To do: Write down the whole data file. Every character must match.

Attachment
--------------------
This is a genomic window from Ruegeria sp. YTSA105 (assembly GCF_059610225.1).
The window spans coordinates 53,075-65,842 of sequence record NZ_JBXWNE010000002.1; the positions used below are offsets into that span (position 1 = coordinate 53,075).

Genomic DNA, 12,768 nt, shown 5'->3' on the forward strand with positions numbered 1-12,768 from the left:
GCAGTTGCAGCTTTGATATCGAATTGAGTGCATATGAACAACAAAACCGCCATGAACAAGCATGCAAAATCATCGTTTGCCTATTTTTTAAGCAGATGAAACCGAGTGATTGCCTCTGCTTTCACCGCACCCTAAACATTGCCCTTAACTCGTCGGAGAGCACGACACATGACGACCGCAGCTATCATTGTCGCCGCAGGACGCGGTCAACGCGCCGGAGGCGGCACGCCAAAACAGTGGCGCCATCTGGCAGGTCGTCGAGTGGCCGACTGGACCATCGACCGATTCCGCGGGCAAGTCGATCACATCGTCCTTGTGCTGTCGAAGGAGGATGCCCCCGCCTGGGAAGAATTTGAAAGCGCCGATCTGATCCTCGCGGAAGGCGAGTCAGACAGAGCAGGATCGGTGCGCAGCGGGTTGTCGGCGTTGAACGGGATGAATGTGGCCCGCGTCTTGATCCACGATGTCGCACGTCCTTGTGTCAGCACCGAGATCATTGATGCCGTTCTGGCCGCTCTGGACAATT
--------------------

This is a genomic window from Ruegeria sp. YTSA105 (assembly GCF_059610225.1).
The window spans coordinates 53,075-65,842 of sequence record NZ_JBXWNE010000002.1; the positions used below are offsets into that span (position 1 = coordinate 53,075).

Genomic DNA, 12,768 nt, shown 5'->3' on the forward strand with positions numbered 1-12,768 from the left:
GCAGTTGCAGCTTTGATATCGAATTGAGTGCATATGAACAACAAAACCGCCATGAACAAGCATGCAAAATCATCGTTTGCCTATTTTTTAAGCAGATGAAACCGAGTGATTGCCTCTGCTTTCACCGCACCCTAAACATTGCCCTTAACTCGTCGGAGAGCACGACACATGACGACCGCAGCTATCATTGTCGCCGCAGGACGCGGTCAACGCGCCGGAGGCGGCACGCCAAAACAGTGGCGCCATCTGGCAGGTCGTCGAGTGGCCGACTGGACCATCGACCGATTCCGCGGGCAAGTCGATCACATCGTCCTTGTGCTGTCGAAGGAGGATGCCCCCGCCTGGGAAGAATTTGAAAGCGCCGATCTGATCCTCGCGGAAGGCGAGTCAGACAGAGCAGGATCGGTGCGCAGCGGGTTGTCGGCGTTGAACGGGATGAATGTGGCCCGCGTCTTGATCCACGATGTCGCACGTCCTTGTGTCAGCACCGAGATCATTGATGCCGTTCTGGCCGCTCTGGACAATT